But I found nothing. Adam Selzer tells me he made a similar search, also fruitless. (I did find stories about other submarines in the Chicago area and elsewhere in the midwest; more about those in a moment.) I began to wonder: was the thing Deneau claimed to have found in 1915 an elaborate hoax? Consider:
(1) Deneau had money troubles. On December 20, 1916, the Tribune reported:
(2) Deneau had more than a little of the Barnum in him. Initially referred to in the Tribune as "Frenchy," he adopted the title "Captain" when the Foolkiller was put on exhibit, and kept it afterward. He seems to have enjoyed cultivating reporters. In 1917 the Tribune ran a story headlined Army Makes Landlubber of 'Human Fish' Capt. Deneau, Hound in Water, Now a Doughboy. The tongue-in-cheek account said:
You get the idea. The "captain" was a teller of tall tales. Reporters Tribune reporters, anyway indulged him because he was good copy. Adam Selzer in Weird Chicago writes:
(3) Nothing about the raising of the Foolkiller appeared in any Chicago newspaper other than the Tribune. Adam Selzer tells me he checked the microfilm for other local papers published at the time (their archives aren't online). Results: zip. The Daily News took those striking photographs but didn't publish them. Why? The answer's obvious if you ask me: it didn't believe Deneau.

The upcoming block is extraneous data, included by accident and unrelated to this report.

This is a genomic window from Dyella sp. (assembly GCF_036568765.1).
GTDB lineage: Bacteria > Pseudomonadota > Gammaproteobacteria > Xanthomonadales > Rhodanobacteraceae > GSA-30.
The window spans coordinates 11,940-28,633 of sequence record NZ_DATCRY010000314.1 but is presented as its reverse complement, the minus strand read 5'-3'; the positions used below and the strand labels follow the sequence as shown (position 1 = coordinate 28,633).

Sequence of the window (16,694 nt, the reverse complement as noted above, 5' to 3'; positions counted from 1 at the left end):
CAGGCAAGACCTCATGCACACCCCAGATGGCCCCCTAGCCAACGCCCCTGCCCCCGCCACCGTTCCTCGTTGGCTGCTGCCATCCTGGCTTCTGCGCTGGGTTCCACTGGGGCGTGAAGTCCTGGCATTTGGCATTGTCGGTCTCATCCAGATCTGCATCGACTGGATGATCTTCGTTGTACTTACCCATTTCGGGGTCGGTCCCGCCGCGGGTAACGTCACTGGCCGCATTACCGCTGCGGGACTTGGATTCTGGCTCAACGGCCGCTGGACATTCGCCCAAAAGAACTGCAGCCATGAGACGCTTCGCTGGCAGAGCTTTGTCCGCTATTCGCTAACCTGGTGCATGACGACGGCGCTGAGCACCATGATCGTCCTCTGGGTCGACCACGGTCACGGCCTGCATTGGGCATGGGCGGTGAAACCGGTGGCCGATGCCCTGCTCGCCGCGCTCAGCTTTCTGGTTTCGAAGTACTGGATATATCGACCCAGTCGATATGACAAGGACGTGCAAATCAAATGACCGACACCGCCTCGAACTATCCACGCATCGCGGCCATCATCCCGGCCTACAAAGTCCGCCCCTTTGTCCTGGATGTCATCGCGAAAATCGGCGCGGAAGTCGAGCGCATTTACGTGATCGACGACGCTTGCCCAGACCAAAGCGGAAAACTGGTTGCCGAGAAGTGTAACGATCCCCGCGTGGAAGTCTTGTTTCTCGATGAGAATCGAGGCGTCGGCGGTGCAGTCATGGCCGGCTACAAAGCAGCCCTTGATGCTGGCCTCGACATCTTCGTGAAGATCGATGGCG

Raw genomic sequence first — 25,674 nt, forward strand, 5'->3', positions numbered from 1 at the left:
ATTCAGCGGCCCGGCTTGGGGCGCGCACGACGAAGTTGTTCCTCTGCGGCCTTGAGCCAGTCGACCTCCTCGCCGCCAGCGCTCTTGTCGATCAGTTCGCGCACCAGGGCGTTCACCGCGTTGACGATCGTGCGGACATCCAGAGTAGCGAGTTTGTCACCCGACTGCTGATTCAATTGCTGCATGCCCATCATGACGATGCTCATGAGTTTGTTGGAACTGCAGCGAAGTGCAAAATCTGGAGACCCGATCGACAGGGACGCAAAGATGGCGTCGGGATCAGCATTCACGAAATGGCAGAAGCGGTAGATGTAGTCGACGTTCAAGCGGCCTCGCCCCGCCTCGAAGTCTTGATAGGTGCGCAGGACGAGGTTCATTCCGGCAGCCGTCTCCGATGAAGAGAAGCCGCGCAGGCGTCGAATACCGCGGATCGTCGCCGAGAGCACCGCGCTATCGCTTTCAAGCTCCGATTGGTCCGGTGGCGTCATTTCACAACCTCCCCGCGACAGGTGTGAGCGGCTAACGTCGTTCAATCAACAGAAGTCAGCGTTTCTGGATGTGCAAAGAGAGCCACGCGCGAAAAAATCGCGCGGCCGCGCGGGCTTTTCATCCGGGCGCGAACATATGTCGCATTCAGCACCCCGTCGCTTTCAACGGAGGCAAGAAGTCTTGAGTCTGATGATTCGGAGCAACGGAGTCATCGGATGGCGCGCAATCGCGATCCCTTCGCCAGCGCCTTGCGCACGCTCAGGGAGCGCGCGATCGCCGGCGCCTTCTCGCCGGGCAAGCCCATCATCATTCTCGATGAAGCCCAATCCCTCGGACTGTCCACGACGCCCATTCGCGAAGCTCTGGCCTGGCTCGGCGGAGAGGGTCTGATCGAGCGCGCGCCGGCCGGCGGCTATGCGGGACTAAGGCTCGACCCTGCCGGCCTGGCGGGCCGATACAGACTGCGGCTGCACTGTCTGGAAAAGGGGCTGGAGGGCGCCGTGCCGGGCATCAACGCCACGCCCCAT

Conclusion: the Foolkiller was a moneymaking scheme devised by a cash-strapped BS artist who fed a cockamamie story about its origin to the Trib. No doubt he threw in references to Peter Nissen and the Foolkiller to lend his yarn credibility, then changed Peter to William when skeptics pointed out Peter hadn't owned a sub. The bones were likely scrounged up as a ghoulish touch to lure the yokels. In short, the whole thing was a scam.